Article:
Language and democracy 'in movement': multilingualism and the case of the European social forum process
Social movement studies, 2009, 8, 2, 149-165
DÖRR, Nicole, Language and democracy 'in movement': multilingualism and the case of the European social forum process, Social movement studies, 2009, 8, 2, 149-165 - https://hdl.handle.net/1814/17345
Retrieved from Cadmus, EUI Research Repository
In recent years new cross-European protests and movements have developed on global justice and within the loose platform of the European Social Forum (ESF). One of the major challenges for transnational communication and grassroots democracy within the Social Forums is linguistic communication problems and the 'work of translation' required to create a democratic setting. In the willingness to provide open access beyond linguistic communication problems, activists and organizers involved in the ESF preparatory process therefore hold their regular European preparatory assemblies to the ESF summits within a multilingual setting. Given the potential challenges of working transnationally, and of multilingual meetings, the ESF provides a good case study to test whether such processes work effectively in practice in comparison with national social movement assemblies: to what extent is democratic discussion and decision making possible in such emerging multilingual meetings compared to national meetings in which the majority of participants speak the same language? Being interested in linking the theoretical ground of discourse and deliberative democracy to the subject of the emerging Social Forums, I have studied the extent to which democratic discussion in the sense of deliberative debate might or might not take place within the multilingual and Europe-wide preparatory assemblies in the ESF process. The findings of my comparison between Europe-wide Social Forum preparatory assemblies and those taking place at the national level in Germany and the UK show that the absence of one common language within the European assemblies, contrary to what one might intuitively suppose, does not reduce the quality of democratic deliberation as compared to the national context. Therefore, informal power structures and gatekeeping mechanisms frequently rooted at the national level of Social Forum processes, together with a lack of transparency and asymmetries of information, seem to have indirectly reduced the accessibility of European meetings.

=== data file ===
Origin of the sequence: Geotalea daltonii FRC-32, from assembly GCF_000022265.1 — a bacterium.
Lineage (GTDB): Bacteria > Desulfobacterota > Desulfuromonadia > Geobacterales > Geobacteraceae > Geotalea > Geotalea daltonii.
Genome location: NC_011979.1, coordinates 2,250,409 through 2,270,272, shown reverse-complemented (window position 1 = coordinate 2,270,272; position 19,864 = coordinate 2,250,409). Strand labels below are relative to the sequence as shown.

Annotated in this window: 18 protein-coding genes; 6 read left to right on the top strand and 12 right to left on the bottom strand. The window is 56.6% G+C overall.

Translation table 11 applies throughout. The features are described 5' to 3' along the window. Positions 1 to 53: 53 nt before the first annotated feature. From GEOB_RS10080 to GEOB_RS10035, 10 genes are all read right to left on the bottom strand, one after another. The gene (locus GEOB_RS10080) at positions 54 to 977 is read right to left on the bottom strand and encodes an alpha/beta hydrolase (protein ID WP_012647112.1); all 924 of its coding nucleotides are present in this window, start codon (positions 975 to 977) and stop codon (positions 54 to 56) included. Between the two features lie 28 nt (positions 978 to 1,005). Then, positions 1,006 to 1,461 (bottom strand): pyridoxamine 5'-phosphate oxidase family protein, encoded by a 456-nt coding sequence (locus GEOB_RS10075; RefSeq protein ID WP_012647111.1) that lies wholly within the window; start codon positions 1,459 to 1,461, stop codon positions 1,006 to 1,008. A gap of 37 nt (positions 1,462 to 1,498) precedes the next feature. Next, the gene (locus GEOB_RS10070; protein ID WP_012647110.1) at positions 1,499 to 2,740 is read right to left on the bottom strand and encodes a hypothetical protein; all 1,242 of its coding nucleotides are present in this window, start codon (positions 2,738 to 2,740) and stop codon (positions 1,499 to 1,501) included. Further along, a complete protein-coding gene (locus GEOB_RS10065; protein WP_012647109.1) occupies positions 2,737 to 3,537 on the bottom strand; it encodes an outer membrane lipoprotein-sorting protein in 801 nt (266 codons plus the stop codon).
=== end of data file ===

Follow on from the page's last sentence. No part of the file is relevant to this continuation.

Cadmus permanent link: https://hdl.handle.net/1814/17345
Full-text via DOI: 10.1080/14742830902770290
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